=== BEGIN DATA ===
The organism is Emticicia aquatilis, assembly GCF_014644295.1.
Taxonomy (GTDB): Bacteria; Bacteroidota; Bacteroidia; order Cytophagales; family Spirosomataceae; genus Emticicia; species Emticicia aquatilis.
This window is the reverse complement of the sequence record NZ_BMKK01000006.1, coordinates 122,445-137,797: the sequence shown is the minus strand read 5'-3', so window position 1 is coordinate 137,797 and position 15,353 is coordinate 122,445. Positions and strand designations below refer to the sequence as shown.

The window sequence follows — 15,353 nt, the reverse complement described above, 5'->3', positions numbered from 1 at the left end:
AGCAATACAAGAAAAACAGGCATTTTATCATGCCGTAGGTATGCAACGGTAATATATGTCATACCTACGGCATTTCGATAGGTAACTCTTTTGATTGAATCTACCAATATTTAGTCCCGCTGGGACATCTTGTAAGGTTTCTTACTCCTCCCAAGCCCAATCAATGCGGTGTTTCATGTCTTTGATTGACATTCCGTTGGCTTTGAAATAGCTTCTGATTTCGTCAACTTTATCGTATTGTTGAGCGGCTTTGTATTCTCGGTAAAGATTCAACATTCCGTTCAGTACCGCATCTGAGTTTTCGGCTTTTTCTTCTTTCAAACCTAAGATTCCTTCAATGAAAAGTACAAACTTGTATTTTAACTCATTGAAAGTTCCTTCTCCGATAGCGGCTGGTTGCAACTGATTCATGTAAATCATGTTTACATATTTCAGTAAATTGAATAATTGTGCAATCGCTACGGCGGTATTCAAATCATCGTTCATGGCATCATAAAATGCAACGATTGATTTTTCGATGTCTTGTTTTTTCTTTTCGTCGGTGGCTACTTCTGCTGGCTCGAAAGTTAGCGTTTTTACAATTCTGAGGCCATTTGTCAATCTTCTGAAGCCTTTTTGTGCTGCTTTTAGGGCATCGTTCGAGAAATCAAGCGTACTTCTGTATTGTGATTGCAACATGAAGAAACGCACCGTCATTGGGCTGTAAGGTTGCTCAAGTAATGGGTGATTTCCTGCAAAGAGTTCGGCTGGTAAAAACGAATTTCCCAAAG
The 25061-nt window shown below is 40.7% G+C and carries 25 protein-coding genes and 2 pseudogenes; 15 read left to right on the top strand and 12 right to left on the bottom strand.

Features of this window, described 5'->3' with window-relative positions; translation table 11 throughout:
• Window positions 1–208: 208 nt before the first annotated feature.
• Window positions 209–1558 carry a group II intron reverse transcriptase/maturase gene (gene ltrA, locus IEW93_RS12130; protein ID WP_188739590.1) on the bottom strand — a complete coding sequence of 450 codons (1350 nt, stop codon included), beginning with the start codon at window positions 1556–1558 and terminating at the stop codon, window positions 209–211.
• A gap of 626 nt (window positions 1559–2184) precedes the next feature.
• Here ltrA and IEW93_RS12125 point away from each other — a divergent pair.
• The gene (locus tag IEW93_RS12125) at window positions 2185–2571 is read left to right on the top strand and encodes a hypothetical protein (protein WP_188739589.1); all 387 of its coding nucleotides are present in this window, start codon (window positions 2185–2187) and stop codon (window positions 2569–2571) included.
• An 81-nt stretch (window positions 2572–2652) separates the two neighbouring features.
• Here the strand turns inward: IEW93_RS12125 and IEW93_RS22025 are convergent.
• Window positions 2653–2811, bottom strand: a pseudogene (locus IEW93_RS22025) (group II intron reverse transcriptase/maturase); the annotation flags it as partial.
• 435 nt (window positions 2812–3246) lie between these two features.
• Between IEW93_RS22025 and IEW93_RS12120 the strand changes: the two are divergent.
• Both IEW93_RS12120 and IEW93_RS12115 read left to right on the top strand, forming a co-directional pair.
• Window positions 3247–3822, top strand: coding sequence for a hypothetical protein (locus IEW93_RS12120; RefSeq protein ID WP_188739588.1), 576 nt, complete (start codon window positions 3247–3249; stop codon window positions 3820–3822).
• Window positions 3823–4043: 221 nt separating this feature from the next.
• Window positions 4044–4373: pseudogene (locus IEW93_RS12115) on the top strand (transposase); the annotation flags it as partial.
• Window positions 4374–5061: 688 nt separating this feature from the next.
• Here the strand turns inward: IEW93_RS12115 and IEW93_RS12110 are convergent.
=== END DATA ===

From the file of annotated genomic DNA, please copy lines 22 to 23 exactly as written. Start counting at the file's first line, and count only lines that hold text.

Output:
• Window positions 4374–5061: 688 nt separating this feature from the next.
• Here the strand turns inward: IEW93_RS12115 and IEW93_RS12110 are convergent.